An annuity is an insurance contract by which money is paid in installments instead of in a lump sum, therefore, providing an income for a specified period of time or for the rest of your life.
The buyer of the annuity pays a lump sum to the insurance company that is called a premium and the insurance company, in turn, agrees to pay fixed installments to the buyer or the buyer's beneficiary.
There are two types of annuities. One is the immediate annuity and the other is the deferred annuity.
With the immediate annuity, the insurance company begins periodic payments to you soon after you pay the lump sum, usually within a year.
With a deferred annuity, the payments start after a longer period of time, usually after more than a year has passed or after you retire. With the deferred annuity, you may get some tax relief.
The tax on the interest credit of the deferred annuity is deferred from current taxation until you start receiving the payments.
Annuity payments are usually paid to you in monthly installments, but there are other options.
Option 1 is the Life Annuity: As long as you live, the insurance company will pay you an income.
Option 2 is the Period Certain Annuity: You will recieve an income for a specific amount of time that may be 5, 10, 15, 20 years, etc.
Option 3 is the Life Annuity with Period Certain: The insurance company pays you as income for life, but if you die before the period of payments you choose, the income will be paid to your beneficiary until the end of that period.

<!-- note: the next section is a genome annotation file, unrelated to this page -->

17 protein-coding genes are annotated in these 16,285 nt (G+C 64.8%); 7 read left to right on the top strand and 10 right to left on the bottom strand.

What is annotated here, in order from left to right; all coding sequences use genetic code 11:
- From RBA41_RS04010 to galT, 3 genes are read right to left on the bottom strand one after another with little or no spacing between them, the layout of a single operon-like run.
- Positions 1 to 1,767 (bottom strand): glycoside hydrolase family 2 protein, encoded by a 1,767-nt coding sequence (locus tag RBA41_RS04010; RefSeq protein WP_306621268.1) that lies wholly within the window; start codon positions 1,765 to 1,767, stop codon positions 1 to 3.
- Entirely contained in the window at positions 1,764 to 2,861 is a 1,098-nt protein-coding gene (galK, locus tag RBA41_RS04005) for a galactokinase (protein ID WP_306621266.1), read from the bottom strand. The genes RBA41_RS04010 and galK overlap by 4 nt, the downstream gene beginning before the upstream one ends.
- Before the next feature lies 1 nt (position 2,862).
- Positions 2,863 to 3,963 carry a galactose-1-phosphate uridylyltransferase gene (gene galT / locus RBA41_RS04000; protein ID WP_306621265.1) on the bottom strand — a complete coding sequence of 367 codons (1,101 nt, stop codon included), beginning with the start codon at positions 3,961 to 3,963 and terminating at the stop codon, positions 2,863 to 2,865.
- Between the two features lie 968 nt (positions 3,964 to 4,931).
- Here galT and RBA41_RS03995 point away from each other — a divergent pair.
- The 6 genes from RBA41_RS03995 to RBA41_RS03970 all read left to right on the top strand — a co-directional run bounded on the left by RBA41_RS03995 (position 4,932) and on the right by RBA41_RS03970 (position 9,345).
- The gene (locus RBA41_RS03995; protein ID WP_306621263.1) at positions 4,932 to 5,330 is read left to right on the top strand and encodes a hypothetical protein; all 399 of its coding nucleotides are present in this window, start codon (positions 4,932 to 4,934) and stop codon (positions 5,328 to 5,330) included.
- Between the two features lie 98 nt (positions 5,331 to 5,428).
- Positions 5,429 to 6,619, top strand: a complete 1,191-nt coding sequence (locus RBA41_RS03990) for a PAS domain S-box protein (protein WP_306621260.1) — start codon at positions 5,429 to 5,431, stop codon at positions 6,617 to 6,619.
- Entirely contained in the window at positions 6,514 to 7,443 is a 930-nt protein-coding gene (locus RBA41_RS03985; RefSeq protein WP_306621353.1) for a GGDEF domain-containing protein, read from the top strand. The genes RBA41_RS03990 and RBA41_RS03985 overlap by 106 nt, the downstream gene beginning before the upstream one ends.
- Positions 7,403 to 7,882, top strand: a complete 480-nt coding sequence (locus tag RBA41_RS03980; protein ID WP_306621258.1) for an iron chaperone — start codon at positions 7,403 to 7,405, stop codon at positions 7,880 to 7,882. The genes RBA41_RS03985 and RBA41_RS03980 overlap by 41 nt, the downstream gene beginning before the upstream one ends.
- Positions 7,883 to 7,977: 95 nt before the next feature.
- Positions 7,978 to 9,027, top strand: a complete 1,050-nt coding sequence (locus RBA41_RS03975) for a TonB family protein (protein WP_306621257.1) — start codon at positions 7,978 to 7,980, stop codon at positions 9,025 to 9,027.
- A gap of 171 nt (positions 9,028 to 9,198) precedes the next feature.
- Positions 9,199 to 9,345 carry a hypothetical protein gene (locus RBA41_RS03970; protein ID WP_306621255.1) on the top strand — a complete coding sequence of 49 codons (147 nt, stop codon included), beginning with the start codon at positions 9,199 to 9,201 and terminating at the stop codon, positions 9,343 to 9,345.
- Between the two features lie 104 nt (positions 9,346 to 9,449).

Option 4 is the Joint and Survivor Annuity: You will be paid an income during your lifetime, then after your death, a percentage of that income will be paid to your survivor during his or her lifetime.
There are also two types of deferred annuities. One is the fixed annuity and the other is the variable annuity.
The fixed annuity has a guarantee that your money will accumulate at a mimimum specified rate of interest.
The insurance company, however, will pay a higher rate of interest if it garners interest that is better than the minimum guarantee.
The variable annuity can be directed into several different accounts by the contract owner and their accumulated funds will reflect those accounts rather than those of the insurance company.
Variable annuities are riskier than fixed annuities, yet, there is the possibility of greater returns on the money invested.
A deferred annuity is not a good idea unless you are going to keep it for several years.
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